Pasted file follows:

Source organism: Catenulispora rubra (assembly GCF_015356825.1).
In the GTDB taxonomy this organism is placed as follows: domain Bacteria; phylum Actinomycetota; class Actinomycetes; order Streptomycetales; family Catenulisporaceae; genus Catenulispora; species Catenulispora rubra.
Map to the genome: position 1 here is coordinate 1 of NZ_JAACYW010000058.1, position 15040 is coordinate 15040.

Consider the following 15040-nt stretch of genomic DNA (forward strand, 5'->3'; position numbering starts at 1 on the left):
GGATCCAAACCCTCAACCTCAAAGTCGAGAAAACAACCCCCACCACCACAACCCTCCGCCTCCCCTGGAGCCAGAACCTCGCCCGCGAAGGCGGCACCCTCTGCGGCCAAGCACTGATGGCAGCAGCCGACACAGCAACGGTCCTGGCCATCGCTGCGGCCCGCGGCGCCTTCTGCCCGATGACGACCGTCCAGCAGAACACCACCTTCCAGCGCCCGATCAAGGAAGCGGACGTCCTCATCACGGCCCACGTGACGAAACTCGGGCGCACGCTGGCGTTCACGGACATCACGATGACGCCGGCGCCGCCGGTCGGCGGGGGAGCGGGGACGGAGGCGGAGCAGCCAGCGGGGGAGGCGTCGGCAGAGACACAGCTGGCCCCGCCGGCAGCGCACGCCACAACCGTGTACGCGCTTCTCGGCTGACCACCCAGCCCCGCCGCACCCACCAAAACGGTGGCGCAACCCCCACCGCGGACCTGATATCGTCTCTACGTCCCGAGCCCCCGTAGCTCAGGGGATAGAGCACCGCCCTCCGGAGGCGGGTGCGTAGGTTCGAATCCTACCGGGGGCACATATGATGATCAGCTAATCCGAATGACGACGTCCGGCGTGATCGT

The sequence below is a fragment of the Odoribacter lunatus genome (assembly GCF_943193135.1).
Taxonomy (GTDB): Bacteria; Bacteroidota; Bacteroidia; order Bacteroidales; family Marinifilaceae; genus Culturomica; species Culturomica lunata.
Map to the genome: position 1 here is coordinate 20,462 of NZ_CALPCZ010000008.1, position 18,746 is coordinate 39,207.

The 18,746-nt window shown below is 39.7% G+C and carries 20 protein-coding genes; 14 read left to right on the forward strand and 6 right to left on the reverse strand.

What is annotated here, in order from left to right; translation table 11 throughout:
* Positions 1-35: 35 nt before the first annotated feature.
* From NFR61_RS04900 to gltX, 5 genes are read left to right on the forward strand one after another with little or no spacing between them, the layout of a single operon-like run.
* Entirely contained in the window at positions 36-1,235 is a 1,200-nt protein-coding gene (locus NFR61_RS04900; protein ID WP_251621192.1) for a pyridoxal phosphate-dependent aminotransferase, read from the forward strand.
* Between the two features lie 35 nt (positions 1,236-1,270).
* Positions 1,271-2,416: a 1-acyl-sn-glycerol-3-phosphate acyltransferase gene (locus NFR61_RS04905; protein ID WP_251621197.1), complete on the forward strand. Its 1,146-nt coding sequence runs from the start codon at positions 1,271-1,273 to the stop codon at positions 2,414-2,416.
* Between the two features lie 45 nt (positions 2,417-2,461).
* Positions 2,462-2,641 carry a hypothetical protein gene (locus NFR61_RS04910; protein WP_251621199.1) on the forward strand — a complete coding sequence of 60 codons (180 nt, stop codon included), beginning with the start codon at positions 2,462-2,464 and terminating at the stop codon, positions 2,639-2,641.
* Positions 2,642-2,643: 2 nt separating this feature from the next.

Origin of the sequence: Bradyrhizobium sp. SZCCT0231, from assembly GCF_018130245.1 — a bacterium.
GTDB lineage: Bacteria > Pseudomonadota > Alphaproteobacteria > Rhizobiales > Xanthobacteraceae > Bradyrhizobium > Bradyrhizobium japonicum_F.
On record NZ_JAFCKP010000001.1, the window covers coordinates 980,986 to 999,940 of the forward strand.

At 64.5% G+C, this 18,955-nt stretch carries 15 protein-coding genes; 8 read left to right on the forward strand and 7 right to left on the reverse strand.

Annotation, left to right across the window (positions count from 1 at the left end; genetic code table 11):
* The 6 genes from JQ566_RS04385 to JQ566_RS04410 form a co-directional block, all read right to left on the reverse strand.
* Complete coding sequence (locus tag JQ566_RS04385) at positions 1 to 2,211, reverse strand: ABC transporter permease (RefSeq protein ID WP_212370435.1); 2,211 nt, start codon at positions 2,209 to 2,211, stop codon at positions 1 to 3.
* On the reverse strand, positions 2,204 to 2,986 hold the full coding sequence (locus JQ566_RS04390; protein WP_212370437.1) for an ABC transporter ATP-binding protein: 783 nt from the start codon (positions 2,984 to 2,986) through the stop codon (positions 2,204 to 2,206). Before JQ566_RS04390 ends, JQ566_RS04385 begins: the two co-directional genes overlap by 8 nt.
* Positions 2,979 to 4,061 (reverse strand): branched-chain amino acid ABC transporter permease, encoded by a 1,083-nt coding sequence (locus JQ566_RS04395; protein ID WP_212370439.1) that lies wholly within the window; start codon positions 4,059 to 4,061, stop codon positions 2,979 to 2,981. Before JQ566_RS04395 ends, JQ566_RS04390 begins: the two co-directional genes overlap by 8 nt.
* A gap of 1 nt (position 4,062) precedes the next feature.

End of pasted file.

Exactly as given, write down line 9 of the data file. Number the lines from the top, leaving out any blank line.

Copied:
The 18,746-nt window shown below is 39.7% G+C and carries 20 protein-coding genes; 14 read left to right on the forward strand and 6 right to left on the reverse strand.